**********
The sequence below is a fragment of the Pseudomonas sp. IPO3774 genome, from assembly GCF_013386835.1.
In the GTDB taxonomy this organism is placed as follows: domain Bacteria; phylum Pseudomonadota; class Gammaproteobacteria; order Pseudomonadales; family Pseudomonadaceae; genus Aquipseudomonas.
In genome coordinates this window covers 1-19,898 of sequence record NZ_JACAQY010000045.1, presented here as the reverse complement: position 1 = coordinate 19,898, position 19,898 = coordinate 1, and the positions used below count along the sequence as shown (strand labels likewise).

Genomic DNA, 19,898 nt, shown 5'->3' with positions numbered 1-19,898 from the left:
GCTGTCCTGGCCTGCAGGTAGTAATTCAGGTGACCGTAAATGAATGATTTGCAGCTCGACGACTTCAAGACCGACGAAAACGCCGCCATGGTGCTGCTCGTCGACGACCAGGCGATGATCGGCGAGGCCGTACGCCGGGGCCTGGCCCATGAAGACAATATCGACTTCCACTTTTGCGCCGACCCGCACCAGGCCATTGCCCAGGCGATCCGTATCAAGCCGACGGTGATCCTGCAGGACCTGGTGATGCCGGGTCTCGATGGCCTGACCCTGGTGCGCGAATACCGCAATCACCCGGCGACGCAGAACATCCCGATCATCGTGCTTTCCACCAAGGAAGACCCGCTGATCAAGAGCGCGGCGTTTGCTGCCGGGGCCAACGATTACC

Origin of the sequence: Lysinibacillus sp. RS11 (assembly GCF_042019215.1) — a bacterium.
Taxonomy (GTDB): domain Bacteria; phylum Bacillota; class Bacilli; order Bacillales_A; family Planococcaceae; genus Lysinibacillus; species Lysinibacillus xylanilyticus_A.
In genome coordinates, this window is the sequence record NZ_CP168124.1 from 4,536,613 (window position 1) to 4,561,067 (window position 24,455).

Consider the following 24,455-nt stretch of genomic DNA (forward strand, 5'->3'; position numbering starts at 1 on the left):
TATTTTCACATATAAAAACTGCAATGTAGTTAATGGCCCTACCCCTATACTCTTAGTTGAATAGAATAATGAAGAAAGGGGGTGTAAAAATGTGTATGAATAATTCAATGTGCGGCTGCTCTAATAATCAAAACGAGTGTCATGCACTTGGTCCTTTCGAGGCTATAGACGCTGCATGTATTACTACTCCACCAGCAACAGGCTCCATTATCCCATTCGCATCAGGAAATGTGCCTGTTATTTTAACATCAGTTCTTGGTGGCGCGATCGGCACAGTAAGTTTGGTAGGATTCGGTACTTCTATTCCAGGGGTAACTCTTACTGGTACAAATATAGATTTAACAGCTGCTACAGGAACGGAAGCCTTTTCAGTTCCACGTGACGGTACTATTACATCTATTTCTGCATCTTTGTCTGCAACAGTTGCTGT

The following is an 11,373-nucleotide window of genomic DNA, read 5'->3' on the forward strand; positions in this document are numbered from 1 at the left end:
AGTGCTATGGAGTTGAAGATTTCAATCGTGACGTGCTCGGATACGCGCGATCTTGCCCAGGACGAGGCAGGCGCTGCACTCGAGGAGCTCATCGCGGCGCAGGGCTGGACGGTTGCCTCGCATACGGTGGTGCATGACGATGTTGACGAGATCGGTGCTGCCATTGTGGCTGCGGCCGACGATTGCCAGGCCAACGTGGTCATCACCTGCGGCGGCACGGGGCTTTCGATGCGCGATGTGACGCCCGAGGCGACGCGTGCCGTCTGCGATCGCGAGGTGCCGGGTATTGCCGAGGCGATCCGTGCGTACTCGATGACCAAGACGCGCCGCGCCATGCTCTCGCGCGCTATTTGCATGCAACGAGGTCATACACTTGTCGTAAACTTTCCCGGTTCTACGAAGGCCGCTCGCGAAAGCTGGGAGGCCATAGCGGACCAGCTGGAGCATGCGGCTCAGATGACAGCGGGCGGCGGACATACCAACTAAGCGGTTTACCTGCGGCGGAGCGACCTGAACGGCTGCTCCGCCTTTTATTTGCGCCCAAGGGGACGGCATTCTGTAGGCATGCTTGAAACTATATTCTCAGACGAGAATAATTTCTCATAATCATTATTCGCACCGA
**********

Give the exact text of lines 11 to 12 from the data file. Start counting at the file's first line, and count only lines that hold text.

The following is an 11,373-nucleotide window of genomic DNA, read 5'->3' on the forward strand; positions in this document are numbered from 1 at the left end:
AGTGCTATGGAGTTGAAGATTTCAATCGTGACGTGCTCGGATACGCGCGATCTTGCCCAGGACGAGGCAGGCGCTGCACTCGAGGAGCTCATCGCGGCGCAGGGCTGGACGGTTGCCTCGCATACGGTGGTGCATGACGATGTTGACGAGATCGGTGCTGCCATTGTGGCTGCGGCCGACGATTGCCAGGCCAACGTGGTCATCACCTGCGGCGGCACGGGGCTTTCGATGCGCGATGTGACGCCCGAGGCGACGCGTGCCGTCTGCGATCGCGAGGTGCCGGGTATTGCCGAGGCGATCCGTGCGTACTCGATGACCAAGACGCGCCGCGCCATGCTCTCGCGCGCTATTTGCATGCAACGAGGTCATACACTTGTCGTAAACTTTCCCGGTTCTACGAAGGCCGCTCGCGAAAGCTGGGAGGCCATAGCGGACCAGCTGGAGCATGCGGCTCAGATGACAGCGGGCGGCGGACATACCAACTAAGCGGTTTACCTGCGGCGGAGCGACCTGAACGGCTGCTCCGCCTTTTATTTGCGCCCAAGGGGACGGCATTCTGTAGGCATGCTTGAAACTATATTCTCAGACGAGAATAATTTCTCATAATCATTATTCGCACCGA